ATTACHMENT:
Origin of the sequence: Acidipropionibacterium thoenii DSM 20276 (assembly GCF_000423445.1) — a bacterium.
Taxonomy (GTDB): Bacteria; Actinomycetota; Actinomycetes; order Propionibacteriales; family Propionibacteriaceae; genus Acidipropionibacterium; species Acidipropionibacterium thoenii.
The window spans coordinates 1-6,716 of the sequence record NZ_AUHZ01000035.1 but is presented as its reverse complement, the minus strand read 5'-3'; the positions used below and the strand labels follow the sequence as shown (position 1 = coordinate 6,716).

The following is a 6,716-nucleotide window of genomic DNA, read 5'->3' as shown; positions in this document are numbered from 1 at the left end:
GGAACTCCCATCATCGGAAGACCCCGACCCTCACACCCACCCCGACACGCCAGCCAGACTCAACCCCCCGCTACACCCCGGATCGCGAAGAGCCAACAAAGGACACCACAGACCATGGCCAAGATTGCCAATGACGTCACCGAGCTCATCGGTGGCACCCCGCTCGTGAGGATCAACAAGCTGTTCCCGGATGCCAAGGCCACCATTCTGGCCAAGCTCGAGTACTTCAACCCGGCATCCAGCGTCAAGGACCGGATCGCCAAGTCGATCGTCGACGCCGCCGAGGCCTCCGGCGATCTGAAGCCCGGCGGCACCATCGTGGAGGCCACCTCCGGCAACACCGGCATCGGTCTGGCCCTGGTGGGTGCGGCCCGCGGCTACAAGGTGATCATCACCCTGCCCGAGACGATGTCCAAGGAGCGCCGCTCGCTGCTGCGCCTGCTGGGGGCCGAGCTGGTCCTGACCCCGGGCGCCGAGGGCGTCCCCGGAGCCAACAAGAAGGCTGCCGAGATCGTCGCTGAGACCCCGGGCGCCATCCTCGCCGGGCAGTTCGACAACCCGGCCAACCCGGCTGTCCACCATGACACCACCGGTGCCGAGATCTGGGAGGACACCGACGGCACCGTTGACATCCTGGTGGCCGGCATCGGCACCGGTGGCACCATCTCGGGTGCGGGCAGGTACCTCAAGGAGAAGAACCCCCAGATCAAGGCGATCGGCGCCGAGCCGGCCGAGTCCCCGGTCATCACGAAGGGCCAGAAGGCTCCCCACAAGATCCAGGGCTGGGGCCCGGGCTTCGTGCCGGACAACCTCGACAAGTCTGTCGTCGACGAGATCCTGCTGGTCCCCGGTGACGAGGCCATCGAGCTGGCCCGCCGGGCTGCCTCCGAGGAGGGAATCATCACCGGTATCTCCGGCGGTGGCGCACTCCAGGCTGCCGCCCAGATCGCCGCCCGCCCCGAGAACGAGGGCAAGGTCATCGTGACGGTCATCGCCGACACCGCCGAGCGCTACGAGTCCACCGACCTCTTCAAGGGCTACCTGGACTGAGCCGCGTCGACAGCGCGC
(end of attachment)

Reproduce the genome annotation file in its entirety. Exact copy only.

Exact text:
Origin of the sequence: Acidipropionibacterium thoenii DSM 20276 (assembly GCF_000423445.1) — a bacterium.
Taxonomy (GTDB): Bacteria; Actinomycetota; Actinomycetes; order Propionibacteriales; family Propionibacteriaceae; genus Acidipropionibacterium; species Acidipropionibacterium thoenii.
The window spans coordinates 1-6,716 of the sequence record NZ_AUHZ01000035.1 but is presented as its reverse complement, the minus strand read 5'-3'; the positions used below and the strand labels follow the sequence as shown (position 1 = coordinate 6,716).

The following is a 6,716-nucleotide window of genomic DNA, read 5'->3' as shown; positions in this document are numbered from 1 at the left end:
GGAACTCCCATCATCGGAAGACCCCGACCCTCACACCCACCCCGACACGCCAGCCAGACTCAACCCCCCGCTACACCCCGGATCGCGAAGAGCCAACAAAGGACACCACAGACCATGGCCAAGATTGCCAATGACGTCACCGAGCTCATCGGTGGCACCCCGCTCGTGAGGATCAACAAGCTGTTCCCGGATGCCAAGGCCACCATTCTGGCCAAGCTCGAGTACTTCAACCCGGCATCCAGCGTCAAGGACCGGATCGCCAAGTCGATCGTCGACGCCGCCGAGGCCTCCGGCGATCTGAAGCCCGGCGGCACCATCGTGGAGGCCACCTCCGGCAACACCGGCATCGGTCTGGCCCTGGTGGGTGCGGCCCGCGGCTACAAGGTGATCATCACCCTGCCCGAGACGATGTCCAAGGAGCGCCGCTCGCTGCTGCGCCTGCTGGGGGCCGAGCTGGTCCTGACCCCGGGCGCCGAGGGCGTCCCCGGAGCCAACAAGAAGGCTGCCGAGATCGTCGCTGAGACCCCGGGCGCCATCCTCGCCGGGCAGTTCGACAACCCGGCCAACCCGGCTGTCCACCATGACACCACCGGTGCCGAGATCTGGGAGGACACCGACGGCACCGTTGACATCCTGGTGGCCGGCATCGGCACCGGTGGCACCATCTCGGGTGCGGGCAGGTACCTCAAGGAGAAGAACCCCCAGATCAAGGCGATCGGCGCCGAGCCGGCCGAGTCCCCGGTCATCACGAAGGGCCAGAAGGCTCCCCACAAGATCCAGGGCTGGGGCCCGGGCTTCGTGCCGGACAACCTCGACAAGTCTGTCGTCGACGAGATCCTGCTGGTCCCCGGTGACGAGGCCATCGAGCTGGCCCGCCGGGCTGCCTCCGAGGAGGGAATCATCACCGGTATCTCCGGCGGTGGCGCACTCCAGGCTGCCGCCCAGATCGCCGCCCGCCCCGAGAACGAGGGCAAGGTCATCGTGACGGTCATCGCCGACACCGCCGAGCGCTACGAGTCCACCGACCTCTTCAAGGGCTACCTGGACTGAGCCGCGTCGACAGCGCGC